Wednesday, December 31, 2008

Byzantium explored in exhibit at the Royal Academy of Arts in London

The first major exhibit of Byzantine art in the last 50 years in the UK is on display now until March 22, 2009 at the Royal Academy of Arts in London. I hope those of you near London or visiting London during this time will take the opportunity to see these breathtaking works. Alas, my travel calendar is already booked for the coming year.

[Image - Perfume brazier in the form of a domed building, Constantinople or Italy, end of the twelfth century. Silver, partially gilded, embossed and perforated, 36 x 30 cm. On loan from the Basilica di San Marco, Venice, Tesoro, inv. no. 109. Photo per gentile concessione della Procuratoria di San Marco/Cameraphoto Arte, Venice]

"Byzantium 330–1453 follows a chronological progression covering the range, power and longevity of the artistic production of the Byzantine Empire through a number of themed sections. In this way the exhibition explores the origins of Byzantium; the rise of Constantinople; the threat of iconoclasm when emperors banned Christian figurative art; the post-iconoclast revival; the remarkable crescendo in the Middle Ages and the close connections between Byzantine and early Renaissance art in Italy in the 13th and early 14th centuries.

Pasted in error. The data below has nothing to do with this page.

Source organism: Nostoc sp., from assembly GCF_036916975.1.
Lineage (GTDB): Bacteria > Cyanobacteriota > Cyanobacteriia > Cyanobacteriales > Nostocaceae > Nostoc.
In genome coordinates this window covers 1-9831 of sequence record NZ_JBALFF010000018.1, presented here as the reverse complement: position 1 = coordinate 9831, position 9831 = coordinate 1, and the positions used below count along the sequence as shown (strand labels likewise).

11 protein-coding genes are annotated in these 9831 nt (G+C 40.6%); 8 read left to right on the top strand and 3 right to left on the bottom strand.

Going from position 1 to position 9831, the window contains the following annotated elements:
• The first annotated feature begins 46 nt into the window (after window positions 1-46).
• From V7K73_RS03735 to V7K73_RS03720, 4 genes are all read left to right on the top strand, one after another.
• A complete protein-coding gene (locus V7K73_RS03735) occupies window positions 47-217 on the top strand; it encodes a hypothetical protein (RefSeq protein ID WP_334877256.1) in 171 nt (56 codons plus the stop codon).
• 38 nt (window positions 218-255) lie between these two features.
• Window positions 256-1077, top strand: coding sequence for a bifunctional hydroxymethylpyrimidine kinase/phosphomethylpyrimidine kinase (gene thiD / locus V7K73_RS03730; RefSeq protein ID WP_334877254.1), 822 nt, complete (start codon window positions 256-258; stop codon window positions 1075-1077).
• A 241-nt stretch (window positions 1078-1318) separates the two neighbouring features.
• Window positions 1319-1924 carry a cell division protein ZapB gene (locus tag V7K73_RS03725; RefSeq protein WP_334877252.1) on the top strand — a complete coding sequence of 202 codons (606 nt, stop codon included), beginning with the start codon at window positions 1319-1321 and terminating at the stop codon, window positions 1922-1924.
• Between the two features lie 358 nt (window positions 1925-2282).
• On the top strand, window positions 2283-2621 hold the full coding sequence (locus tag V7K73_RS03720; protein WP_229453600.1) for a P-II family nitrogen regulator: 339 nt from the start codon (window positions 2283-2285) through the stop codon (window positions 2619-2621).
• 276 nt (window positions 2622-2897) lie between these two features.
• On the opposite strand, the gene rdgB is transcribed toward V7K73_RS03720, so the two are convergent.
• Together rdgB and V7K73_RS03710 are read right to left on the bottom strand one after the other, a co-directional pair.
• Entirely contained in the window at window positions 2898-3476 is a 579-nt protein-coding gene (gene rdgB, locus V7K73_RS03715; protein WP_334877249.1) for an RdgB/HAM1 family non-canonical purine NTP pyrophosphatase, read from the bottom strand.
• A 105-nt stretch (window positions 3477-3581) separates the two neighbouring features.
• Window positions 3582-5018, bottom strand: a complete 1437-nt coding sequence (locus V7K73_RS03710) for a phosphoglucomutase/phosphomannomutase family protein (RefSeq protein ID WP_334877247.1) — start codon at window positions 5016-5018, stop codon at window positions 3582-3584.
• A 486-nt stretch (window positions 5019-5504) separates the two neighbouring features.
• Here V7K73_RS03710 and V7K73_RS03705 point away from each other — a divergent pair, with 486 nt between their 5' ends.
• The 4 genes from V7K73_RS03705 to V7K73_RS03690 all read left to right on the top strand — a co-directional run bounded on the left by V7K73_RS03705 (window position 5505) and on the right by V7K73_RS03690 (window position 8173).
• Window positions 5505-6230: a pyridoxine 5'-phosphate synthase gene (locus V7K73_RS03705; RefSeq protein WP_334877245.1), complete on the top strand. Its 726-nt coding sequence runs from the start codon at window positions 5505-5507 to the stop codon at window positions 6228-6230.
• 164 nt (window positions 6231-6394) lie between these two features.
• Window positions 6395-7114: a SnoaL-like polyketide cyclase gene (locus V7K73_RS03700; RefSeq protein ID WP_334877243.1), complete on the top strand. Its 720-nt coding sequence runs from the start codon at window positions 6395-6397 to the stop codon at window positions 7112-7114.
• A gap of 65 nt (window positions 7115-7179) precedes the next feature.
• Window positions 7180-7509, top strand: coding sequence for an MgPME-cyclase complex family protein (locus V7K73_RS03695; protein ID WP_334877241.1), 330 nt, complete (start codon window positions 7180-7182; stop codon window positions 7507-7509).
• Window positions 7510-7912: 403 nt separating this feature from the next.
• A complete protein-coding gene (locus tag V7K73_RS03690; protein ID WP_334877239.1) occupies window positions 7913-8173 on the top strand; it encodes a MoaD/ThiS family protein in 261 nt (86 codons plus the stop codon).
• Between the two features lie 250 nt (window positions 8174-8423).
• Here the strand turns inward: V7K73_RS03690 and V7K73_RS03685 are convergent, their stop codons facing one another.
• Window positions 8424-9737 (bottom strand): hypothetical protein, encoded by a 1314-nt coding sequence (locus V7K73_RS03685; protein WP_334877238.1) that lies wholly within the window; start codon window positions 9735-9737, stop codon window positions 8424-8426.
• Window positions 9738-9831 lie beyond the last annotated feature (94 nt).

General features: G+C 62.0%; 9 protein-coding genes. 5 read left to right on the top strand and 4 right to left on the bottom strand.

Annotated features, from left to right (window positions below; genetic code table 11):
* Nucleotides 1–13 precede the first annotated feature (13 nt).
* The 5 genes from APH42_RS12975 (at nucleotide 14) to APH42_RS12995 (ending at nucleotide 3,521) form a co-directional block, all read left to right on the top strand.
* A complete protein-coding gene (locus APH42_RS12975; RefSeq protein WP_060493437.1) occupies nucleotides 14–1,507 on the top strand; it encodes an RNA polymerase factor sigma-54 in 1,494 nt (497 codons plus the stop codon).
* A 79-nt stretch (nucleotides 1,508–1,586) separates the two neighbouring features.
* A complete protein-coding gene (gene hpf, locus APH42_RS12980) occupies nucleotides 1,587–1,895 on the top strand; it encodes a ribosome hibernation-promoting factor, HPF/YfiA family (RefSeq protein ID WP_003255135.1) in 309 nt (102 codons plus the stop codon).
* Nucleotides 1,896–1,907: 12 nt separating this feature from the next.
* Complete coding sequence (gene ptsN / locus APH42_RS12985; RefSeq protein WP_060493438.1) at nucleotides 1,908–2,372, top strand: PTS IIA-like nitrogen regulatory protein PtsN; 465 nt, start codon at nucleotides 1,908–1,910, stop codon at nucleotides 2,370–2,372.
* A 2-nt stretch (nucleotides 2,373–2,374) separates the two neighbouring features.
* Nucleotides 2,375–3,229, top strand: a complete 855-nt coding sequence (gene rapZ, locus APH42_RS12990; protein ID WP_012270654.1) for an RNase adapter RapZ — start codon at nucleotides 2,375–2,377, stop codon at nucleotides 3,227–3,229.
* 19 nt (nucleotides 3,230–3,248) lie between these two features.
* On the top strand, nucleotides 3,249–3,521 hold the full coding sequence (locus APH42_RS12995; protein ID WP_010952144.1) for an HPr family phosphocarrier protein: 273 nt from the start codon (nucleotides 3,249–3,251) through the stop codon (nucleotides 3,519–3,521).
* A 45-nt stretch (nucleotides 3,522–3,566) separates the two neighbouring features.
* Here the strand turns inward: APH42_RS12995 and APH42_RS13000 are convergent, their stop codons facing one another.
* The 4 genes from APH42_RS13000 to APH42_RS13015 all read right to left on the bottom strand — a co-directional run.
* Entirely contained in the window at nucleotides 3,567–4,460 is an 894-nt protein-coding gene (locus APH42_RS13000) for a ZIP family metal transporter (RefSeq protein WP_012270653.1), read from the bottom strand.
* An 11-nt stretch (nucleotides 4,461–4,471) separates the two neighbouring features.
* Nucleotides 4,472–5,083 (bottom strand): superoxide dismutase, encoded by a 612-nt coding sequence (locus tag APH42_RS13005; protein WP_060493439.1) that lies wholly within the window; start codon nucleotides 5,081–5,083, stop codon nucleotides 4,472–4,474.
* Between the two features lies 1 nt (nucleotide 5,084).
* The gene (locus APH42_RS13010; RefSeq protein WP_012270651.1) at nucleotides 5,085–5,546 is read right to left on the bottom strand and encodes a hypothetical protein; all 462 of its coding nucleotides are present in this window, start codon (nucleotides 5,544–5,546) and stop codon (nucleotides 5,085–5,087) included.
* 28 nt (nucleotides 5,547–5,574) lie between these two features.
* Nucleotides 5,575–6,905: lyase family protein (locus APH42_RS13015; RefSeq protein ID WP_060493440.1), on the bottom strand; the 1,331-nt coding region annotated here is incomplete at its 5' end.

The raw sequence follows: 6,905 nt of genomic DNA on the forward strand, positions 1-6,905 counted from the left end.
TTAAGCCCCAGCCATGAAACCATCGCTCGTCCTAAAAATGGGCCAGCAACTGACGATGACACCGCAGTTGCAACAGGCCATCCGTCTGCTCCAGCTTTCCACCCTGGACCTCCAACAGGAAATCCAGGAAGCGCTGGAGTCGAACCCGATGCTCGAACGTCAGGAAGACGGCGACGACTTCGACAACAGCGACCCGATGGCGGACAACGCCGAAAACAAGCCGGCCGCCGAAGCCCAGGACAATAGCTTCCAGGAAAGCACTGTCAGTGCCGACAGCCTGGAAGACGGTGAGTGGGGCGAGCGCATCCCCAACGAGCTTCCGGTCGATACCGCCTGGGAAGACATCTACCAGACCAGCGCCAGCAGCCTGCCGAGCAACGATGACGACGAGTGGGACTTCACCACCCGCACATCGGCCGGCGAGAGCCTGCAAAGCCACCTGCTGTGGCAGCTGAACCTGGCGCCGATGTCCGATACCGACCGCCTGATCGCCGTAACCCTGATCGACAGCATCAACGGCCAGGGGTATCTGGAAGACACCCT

Between 1204 and 1261, Constantinople was in the hands of the Latin Crusaders, but the return of the Byzantine Emperors to the city initiated a final period of great diversity in art. Art from Constantinople, the Balkans and Russia show the final phase of refinement of distinctively Orthodox forms and functions, while Crete artists like Angelos Akotantos signed their icons and merged Byzantine and Italian styles. Up to the end of the Byzantine Empire, with the fall of Constantinople to the Ottoman Turks in 1453, manuscripts, micromosaics and metalwork demonstrates the virtuosity of its artists.

The exhibition shows the long history of Byzantine art and documents the patrons and artists and the world in which they lived. Seeing themselves as the members of a Christian Roman Empire they believed that they represented the culmination of civilisation on earth. The art emits an intellectual, emotional and spiritual energy, yet is distinctive for the expression of passionate belief and high emotion within an art of moderation and restraint."

The Academy's website includes a downloadable illustrated guidebook and a podcast from curator Robin Cormack.

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